Question regarding Product Duplication

So, this is just a question and this isn’t pertaining to any legal case including me, and I most definitely do not expect legal advice.

Someone is making iPhone 4 cases. Their method of creation is buying generic, pre-made phone case with a clear backing and then using adhesive to bind printed fabric to the inside of the clear backing of the case.

They did not create the cases and they did not design, weave, and produce the fabric. They bought both items separate and combine them to make the final product.

They do not own a patent on the designs, though their website states “Patent Pending”. They have states they are attempting to patent the process of making the cases.

Now, would they be able to stop other people from buying identical blank phone cases from the same source as them, then buying fabric with different prints on it and making similar phone cases?

The only difference between their cases and someone elses would be the print of the fabric.

Is this legal? Or do they have the right to stop anyone from gluing printed fabric to the back of a case and selling it?

For reference, they are NOT the first to do this, they are just the ones who got popular for it by chance. Does this affect their rights to the phone cases?
Just looking for opinions mainly as I am interested why someone would think they can claim ownership for something they did not originally conceive and something that is just a combination of premanufactured items available to anyone on the market.
Cheers!

Isn’t the iPhone itself just a collection of premanufactured chips, batteries, and screens and such put together by Apple? So Apple would go after anyone buying the same chips and making a pink “myPhone”?

I’m not sure. I think the thing preventing most people from making a custom iPhone is contracts rather than legality. I’m sure Apple has component exclusivity contracts with their manufacturers.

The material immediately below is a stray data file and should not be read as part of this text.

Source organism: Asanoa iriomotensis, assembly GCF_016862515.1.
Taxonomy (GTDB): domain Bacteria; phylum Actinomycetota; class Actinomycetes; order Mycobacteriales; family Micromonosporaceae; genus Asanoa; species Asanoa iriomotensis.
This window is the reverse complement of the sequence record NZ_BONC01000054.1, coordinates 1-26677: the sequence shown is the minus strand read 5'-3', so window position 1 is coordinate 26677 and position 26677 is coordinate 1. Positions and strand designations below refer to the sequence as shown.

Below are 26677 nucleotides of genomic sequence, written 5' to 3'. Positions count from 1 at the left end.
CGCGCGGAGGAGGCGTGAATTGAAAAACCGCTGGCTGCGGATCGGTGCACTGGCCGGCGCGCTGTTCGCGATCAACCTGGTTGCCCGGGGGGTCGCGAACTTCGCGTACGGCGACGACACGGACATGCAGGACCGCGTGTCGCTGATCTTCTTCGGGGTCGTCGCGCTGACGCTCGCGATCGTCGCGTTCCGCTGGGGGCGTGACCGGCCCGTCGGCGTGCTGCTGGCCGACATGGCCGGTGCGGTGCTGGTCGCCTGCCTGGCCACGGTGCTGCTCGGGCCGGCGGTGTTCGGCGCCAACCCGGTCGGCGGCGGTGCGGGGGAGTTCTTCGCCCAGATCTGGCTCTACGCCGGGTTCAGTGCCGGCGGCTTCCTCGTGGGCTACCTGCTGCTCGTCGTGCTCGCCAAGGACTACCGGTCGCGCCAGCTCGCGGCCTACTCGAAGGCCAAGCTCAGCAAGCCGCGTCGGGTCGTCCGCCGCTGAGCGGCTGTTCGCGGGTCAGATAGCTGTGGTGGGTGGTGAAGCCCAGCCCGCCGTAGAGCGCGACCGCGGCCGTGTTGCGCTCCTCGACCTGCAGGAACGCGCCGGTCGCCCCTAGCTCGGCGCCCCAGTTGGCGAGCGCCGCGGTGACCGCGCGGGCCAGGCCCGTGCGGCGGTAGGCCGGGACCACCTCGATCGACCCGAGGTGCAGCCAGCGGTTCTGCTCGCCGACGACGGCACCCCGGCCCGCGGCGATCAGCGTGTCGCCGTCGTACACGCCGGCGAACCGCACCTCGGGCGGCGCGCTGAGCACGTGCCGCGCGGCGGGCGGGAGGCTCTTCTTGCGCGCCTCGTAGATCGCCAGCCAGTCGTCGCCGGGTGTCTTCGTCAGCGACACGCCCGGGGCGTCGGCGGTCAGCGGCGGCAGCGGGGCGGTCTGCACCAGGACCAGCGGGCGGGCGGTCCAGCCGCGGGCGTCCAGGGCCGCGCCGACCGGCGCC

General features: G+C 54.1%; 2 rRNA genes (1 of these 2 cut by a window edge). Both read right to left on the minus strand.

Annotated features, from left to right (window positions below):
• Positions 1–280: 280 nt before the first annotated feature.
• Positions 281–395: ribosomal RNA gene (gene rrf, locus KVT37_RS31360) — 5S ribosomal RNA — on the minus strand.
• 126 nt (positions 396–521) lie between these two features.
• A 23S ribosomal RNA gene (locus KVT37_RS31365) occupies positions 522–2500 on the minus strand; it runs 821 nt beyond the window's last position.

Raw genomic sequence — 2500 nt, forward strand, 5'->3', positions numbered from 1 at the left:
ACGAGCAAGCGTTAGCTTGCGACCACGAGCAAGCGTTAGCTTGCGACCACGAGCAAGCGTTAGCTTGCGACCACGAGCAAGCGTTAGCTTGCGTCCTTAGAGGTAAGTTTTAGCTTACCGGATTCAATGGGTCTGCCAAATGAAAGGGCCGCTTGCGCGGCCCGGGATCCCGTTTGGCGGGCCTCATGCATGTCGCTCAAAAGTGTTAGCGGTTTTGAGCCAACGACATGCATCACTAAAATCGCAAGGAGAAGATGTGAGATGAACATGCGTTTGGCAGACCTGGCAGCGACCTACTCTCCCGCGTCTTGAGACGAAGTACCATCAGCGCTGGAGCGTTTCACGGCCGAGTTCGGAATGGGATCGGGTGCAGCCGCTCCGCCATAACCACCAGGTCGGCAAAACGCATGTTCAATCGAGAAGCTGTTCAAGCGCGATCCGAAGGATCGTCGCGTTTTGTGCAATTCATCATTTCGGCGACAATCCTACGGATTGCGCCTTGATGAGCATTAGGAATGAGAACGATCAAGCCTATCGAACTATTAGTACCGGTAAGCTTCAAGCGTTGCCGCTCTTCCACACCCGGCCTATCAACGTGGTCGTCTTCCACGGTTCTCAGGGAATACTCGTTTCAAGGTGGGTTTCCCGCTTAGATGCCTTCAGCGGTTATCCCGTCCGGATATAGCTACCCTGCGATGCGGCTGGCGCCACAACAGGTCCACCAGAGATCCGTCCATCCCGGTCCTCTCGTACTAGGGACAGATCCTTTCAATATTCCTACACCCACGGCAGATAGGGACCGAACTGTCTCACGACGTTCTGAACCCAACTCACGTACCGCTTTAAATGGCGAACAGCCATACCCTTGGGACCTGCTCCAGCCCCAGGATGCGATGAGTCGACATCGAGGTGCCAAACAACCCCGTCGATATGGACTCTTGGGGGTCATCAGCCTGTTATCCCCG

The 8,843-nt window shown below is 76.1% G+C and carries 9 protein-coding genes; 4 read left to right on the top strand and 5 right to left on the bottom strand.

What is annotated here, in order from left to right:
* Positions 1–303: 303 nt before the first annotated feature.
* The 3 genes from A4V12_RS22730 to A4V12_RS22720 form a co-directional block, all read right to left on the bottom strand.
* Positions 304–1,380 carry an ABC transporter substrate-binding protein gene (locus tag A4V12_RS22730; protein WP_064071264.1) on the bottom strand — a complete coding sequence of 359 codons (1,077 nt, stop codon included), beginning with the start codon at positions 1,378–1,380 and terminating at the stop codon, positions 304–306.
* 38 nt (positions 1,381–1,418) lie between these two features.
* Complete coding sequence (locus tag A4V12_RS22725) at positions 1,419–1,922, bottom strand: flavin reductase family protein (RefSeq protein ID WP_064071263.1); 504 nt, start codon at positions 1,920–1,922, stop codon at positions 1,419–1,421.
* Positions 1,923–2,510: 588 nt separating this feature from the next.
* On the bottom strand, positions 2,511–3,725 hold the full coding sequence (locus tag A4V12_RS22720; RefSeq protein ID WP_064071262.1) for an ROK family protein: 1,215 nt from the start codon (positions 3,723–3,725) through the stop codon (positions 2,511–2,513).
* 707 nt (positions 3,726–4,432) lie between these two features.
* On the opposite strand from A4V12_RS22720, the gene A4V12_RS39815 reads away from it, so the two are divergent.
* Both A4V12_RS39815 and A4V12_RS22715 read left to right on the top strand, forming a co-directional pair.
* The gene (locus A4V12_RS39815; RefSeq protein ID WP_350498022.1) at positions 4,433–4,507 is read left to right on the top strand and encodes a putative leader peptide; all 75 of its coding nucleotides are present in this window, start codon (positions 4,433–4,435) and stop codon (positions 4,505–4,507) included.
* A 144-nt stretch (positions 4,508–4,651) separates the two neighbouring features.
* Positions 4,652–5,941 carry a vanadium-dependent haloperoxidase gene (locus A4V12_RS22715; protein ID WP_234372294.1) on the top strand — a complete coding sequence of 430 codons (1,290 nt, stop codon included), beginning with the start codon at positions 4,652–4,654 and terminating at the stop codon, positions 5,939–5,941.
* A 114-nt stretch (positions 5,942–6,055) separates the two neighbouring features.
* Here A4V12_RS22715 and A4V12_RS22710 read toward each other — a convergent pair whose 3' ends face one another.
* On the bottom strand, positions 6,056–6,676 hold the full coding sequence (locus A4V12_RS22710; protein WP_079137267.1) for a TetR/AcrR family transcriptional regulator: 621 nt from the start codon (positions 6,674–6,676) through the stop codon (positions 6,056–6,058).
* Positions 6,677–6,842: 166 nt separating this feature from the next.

That and the OS, the OS is definitely proprietary and you’d get in big trouble for that.

Edit: Another comparison that could be made is making DVDs. Could a company sue somebody for “gluing their own pattern” (burning their own movie) onto a blank DVD and selling it, just because they distribute movies burned onto DVD?

But what about the phone cases I described? Can someone claim ownership of fabric glued to the back of a case? They were not first to do it even.

Edit: Just saw your edit. Good comparison.

If the idea isn’t patented, it isn’t protected.
If it’s patented, then there must have been something significant about the idea/design/process that the PTO thought was unique enough to qualify for protection.
ETA: note that “trade dress” (how a product looks) is patentable, and Apple has sued and won many times to protect their “look and feel.”

You can get design patents for trivial things. It prevents someone from making an exact duplicate of your design. It wouldn’t mean in this case that no one else could glue fabric to the back of a case, just that they couldn’t do it the same way.

By do it in the same way, do you mean the same process? Could someone still glue fabric as long as they didn’t use the exact same prints they are using?

By receiving a design patent does it protect just the specific prints they HAVE used, or all similar styled prints as well?

I always thought patents couldn’t be given for “obvious” or “trivial” processes. Gluing a bit of fabric to a bit of plastic strikes me as rather obvious, unless they have some super-secret gluing technique.

I couldn’t tell you for sure what would be allowed in this case. Nothing would stop them from applying for a patent and claiming patent pending for their product.

I couldn’t figure out the right way to describe a design patent, but that link should do it. The fact that it’s ornamental is the key, and that would be what’s going on with a phone case pocket. I couldn’t tell you how far that patent would go in covering a pocket on a phone case.